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Mumbai couple recount their underwater wedding ceremony

Mumbai couple Pooja Raut and Sailesh Kochraekar recently became the first Indians to be a part of the Guinness World Record-breaking Trang Underwater Wedding Ceremony in Thailand

The setting was perfect for a wedding: sun glistening over the clear blue waters, powder-white sands tickling our feet, and balmy weather. Almost on cue, the brides and grooms made an appearance — all 36 pairs.

Pooja Raut and Sailesh Kochraekar, as they exchange vows, at Trang in Thailand. Pic Courtesy/Tourism Authority of Thailand
Pooja Raut and Sailesh Kochraekar, as they exchange vows, at Trang in Thailand. Pic Courtesy/Tourism Authority of Thailand 

The brides wore white veils, and divers' suits. Instead of a bouquet of flowers, they had heavy air tanks to manage. As for the grooms, they were dressed much like the brides, minus the veils! And we were guests at the venue, in Trang, a pristine island in south Thailand that was in the record books for a fascinating reason.

On February 14, 2001, the Trang Underwater Wedding Ceremony made it to the Guinness Book of World Records for the 'Most number of couples to be married simultaneously underwater'. On that day, 34 couples from 22 countries simultaneously exchanged wedding vows 10 metres (32.8 ft) underwater.

This annual event, now in its 19th year, saw an Indian couple exchange vows for the first time this year, as part of the event.

Q. Why did you sign up for an underwater wedding?
A. Pooja: My husband Sailesh is a commercial diver, and we had gotten married in the traditional Hindu way on December 7, 2014. At our wedding, one common phrase that was used to congratulate Sailesh was, 'You've met your mermaid!' Those four words got me thinking. I began researching underwater weddings. I realised that only a few places offer the chance to say 'I do' undersea. Trang in Thailand seemed most accessible, gorgeous, and the fact that I work with a travel marketing firm associated with Thailand, made Trang our first choice.
Sailesh: This wedding gave me a chance to show Pooja a bit of my world as a diver.

Pooja Raut and Sailesh Kochraekar 

Q. Did you need any diving lessons before the ceremony?
A. Pooja: The first time I went deep-sea diving was in the Canary Islands in Spain, a few months ago, with Sailesh. Those who haven't tried diving can sign up in Thailand for lessons, before the ceremony. Since, I had already given it a shot before, I had cleared some of the requirements beforehand. As a result, I had to take only one more dive to get a certificate from PADI (Professional Association of Diving Instructors). Bear in mind that I had two instructors — the dive master and my husband!

Q. What was the actual experience like?
A. Pooja: I was apprehensive initially. But Sailesh held my hand and assured me, just before we took the plunge, that he would never let go. Once my fears were quelled, I began to appreciate the beauty of the underwater world. There's no sound, there were no guests, no crowds, but total silence, and the two of us. In those few moments, nothing else mattered and nobody else existed. Unlike our Indian wedding, where at times, we were lost in the celebrations, this ceremony was about us. You come closer to your partner. Those moments symbolised an eternal bond.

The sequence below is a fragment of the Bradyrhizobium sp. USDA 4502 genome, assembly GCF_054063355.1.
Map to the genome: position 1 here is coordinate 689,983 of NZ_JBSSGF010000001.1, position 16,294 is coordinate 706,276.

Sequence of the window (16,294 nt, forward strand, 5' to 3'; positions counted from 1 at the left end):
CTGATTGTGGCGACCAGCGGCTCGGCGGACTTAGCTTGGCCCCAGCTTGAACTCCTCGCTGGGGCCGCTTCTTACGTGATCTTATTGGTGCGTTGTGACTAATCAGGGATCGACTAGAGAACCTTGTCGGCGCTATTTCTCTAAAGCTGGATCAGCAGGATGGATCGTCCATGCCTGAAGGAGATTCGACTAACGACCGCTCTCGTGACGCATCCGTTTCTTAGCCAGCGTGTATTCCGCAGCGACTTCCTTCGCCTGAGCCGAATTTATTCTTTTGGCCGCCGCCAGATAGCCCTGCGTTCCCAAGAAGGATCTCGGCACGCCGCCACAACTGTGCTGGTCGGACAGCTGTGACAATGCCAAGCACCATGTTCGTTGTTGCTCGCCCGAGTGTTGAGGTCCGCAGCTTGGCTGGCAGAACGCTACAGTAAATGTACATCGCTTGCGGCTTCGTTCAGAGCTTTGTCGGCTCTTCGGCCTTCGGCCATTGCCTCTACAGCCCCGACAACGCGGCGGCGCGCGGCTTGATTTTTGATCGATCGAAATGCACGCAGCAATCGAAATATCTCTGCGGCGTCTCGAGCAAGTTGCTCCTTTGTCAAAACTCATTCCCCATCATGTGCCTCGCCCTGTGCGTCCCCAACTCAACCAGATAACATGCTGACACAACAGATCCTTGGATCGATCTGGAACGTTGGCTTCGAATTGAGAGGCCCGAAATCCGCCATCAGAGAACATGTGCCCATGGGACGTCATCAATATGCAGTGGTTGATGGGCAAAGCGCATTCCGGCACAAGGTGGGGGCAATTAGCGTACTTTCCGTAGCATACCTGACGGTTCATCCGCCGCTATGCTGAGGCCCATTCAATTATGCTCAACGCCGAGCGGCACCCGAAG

Sailesh: Usually, Pooja is the calm one. But this experience allowed us to switch roles. Without saying anything, just by holding her hand, I was able to be there for her.

Pooja Raut and Sailesh Kochraekar 

Q. Tell us about the ceremonies performed underwater.
A. Pooja: First, we walked down a sandy aisle towards an arch that was partly submerged underwater. Waving out to guests onshore, we dived in. Underwater, we were taken to an altar. Our dive master, who was also licensed to perform marriages, conducted a traditional Buddhist wedding ceremony, where we had to join our hands, and water was poured over our hands. The ritual is symbolic of prayer to the ancestors, asking for their guidance and protection.
Pouring water was tough, given our wedding destination! So, coloured sand was used instead. Next, our instructor had us sign our marriage certificate with a special pen. Kissing underwater was a challenge since we had to let go of our mouthpieces and oxygen! We used sign language to make sure we were in sync. It was the tiny details that made this ceremony possible, much like a marriage where the little things matter.

Pooja Raut and Sailesh Kochraekar 

Q. Were there on-land festivities?
A. Pooja: There was a beautiful parade where the couples walked through the city that was decorated for us; locals on the streets cheered and congratulated us. We also had a reception on the Rajamonkol beach, where tables were laid out by the waterfront. It was surreal, especially at sunset. At nightfall, fireworks, some with heart-shaped patterns, lit up the starry sky.

What's next for the adventurous couple?
Saat Phere in seven different ways. After the traditional and the underwater one, they hope to tie the knot in the air, perhaps in a helicopter or while skydiving. A Moroccan theme wedding, set in a beautiful and intimidating desert, also intrigues them. The thrill-seeking Mumbai couple are still thinking up of the last three settings for their wedding themes.

Make it happen
Airways from Mumbai to Bangkok (Suvarnabhumi Airport). Nok Air from Bangkok (Don Mueang Airport) to Trang. This domestic flight takes little over an hour.
Cost Wedding packages start at 35,000 THB (per couple)
Log on to www.underwaterwedding. com/

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